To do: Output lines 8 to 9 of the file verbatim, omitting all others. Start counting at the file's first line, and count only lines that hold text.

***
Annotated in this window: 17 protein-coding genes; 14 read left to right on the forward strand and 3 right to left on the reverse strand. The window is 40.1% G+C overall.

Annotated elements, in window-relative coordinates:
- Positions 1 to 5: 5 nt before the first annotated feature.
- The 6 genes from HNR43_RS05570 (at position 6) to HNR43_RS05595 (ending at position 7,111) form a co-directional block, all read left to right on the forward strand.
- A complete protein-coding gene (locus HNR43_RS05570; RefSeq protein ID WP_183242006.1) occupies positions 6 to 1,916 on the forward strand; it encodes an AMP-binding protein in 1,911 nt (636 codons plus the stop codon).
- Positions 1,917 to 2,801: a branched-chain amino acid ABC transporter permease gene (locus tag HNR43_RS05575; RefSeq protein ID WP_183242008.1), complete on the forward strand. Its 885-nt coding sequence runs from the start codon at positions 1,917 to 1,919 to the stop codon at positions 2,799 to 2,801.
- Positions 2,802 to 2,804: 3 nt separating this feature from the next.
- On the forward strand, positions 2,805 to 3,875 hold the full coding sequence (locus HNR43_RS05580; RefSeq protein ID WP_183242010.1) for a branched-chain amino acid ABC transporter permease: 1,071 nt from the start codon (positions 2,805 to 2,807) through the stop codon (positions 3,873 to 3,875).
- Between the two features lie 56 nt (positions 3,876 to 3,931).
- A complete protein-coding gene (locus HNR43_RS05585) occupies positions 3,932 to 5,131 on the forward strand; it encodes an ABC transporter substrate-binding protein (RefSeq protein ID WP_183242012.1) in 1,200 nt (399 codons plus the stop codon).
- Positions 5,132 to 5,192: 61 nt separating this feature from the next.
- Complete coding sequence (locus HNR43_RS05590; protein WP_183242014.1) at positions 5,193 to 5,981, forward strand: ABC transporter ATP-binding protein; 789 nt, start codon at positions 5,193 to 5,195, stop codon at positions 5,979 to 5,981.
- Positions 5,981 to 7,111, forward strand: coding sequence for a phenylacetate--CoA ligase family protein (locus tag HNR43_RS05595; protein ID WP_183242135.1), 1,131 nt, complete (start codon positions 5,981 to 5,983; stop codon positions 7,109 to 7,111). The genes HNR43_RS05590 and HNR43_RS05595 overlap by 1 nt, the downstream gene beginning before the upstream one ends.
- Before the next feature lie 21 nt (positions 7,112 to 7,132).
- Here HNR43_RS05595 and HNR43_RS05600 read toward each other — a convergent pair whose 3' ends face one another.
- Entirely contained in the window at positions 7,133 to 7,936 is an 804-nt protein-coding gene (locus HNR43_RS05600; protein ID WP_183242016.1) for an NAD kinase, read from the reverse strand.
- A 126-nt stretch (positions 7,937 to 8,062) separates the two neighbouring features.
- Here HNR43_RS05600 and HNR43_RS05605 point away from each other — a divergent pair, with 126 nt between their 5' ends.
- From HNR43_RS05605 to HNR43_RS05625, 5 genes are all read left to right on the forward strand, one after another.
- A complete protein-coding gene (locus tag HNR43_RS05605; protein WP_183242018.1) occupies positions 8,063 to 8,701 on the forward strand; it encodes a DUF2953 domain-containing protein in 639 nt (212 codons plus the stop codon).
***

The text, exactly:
- On the forward strand, positions 2,805 to 3,875 hold the full coding sequence (locus HNR43_RS05580; RefSeq protein ID WP_183242010.1) for a branched-chain amino acid ABC transporter permease: 1,071 nt from the start codon (positions 2,805 to 2,807) through the stop codon (positions 3,873 to 3,875).
- Between the two features lie 56 nt (positions 3,876 to 3,931).